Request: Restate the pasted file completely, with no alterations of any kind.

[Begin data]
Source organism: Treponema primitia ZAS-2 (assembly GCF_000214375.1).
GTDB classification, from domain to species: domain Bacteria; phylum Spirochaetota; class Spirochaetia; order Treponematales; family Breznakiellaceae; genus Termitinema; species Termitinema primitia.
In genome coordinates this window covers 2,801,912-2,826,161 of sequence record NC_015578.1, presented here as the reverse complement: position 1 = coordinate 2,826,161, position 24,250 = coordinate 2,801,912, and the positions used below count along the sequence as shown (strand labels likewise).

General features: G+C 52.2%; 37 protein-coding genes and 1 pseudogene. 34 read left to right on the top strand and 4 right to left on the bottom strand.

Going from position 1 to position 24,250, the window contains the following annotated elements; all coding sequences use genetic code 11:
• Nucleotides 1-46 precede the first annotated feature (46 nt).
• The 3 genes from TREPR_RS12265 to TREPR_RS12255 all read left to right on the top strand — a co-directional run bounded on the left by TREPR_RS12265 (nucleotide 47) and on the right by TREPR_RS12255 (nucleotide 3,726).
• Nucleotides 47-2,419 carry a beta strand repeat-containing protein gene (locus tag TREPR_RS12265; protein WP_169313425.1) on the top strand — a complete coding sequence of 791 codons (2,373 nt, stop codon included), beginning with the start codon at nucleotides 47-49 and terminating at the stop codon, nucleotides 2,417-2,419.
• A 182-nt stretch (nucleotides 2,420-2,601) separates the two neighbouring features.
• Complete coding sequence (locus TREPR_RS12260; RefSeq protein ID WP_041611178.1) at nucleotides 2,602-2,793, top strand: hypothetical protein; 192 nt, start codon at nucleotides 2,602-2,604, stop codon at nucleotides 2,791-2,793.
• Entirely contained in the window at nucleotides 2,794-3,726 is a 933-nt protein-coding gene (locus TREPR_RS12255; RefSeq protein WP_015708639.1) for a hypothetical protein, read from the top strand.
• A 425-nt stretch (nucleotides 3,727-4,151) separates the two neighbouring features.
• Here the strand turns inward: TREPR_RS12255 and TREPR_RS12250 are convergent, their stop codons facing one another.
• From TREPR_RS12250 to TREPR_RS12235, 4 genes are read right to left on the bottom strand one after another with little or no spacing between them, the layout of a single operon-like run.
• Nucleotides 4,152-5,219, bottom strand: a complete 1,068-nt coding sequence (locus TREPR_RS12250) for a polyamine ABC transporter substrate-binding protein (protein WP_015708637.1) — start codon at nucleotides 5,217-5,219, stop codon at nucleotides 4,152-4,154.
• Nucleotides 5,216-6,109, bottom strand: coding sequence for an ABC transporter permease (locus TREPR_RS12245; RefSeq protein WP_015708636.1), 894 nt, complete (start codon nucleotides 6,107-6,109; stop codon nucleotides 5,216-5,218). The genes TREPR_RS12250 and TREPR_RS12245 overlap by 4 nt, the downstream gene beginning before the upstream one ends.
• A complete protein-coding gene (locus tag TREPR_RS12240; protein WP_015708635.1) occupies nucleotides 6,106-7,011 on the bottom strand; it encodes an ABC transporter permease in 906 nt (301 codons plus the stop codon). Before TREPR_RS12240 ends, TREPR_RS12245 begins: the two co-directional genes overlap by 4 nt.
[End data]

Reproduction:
Source organism: Treponema primitia ZAS-2 (assembly GCF_000214375.1).
GTDB classification, from domain to species: domain Bacteria; phylum Spirochaetota; class Spirochaetia; order Treponematales; family Breznakiellaceae; genus Termitinema; species Termitinema primitia.
In genome coordinates this window covers 2,801,912-2,826,161 of sequence record NC_015578.1, presented here as the reverse complement: position 1 = coordinate 2,826,161, position 24,250 = coordinate 2,801,912, and the positions used below count along the sequence as shown (strand labels likewise).

General features: G+C 52.2%; 37 protein-coding genes and 1 pseudogene. 34 read left to right on the top strand and 4 right to left on the bottom strand.

Going from position 1 to position 24,250, the window contains the following annotated elements; all coding sequences use genetic code 11:
• Nucleotides 1-46 precede the first annotated feature (46 nt).
• The 3 genes from TREPR_RS12265 to TREPR_RS12255 all read left to right on the top strand — a co-directional run bounded on the left by TREPR_RS12265 (nucleotide 47) and on the right by TREPR_RS12255 (nucleotide 3,726).
• Nucleotides 47-2,419 carry a beta strand repeat-containing protein gene (locus tag TREPR_RS12265; protein WP_169313425.1) on the top strand — a complete coding sequence of 791 codons (2,373 nt, stop codon included), beginning with the start codon at nucleotides 47-49 and terminating at the stop codon, nucleotides 2,417-2,419.
• A 182-nt stretch (nucleotides 2,420-2,601) separates the two neighbouring features.
• Complete coding sequence (locus TREPR_RS12260; RefSeq protein ID WP_041611178.1) at nucleotides 2,602-2,793, top strand: hypothetical protein; 192 nt, start codon at nucleotides 2,602-2,604, stop codon at nucleotides 2,791-2,793.
• Entirely contained in the window at nucleotides 2,794-3,726 is a 933-nt protein-coding gene (locus TREPR_RS12255; RefSeq protein WP_015708639.1) for a hypothetical protein, read from the top strand.
• A 425-nt stretch (nucleotides 3,727-4,151) separates the two neighbouring features.
• Here the strand turns inward: TREPR_RS12255 and TREPR_RS12250 are convergent, their stop codons facing one another.
• From TREPR_RS12250 to TREPR_RS12235, 4 genes are read right to left on the bottom strand one after another with little or no spacing between them, the layout of a single operon-like run.
• Nucleotides 4,152-5,219, bottom strand: a complete 1,068-nt coding sequence (locus TREPR_RS12250) for a polyamine ABC transporter substrate-binding protein (protein WP_015708637.1) — start codon at nucleotides 5,217-5,219, stop codon at nucleotides 4,152-4,154.
• Nucleotides 5,216-6,109, bottom strand: coding sequence for an ABC transporter permease (locus TREPR_RS12245; RefSeq protein WP_015708636.1), 894 nt, complete (start codon nucleotides 6,107-6,109; stop codon nucleotides 5,216-5,218). The genes TREPR_RS12250 and TREPR_RS12245 overlap by 4 nt, the downstream gene beginning before the upstream one ends.
• A complete protein-coding gene (locus tag TREPR_RS12240; protein WP_015708635.1) occupies nucleotides 6,106-7,011 on the bottom strand; it encodes an ABC transporter permease in 906 nt (301 codons plus the stop codon). Before TREPR_RS12240 ends, TREPR_RS12245 begins: the two co-directional genes overlap by 4 nt.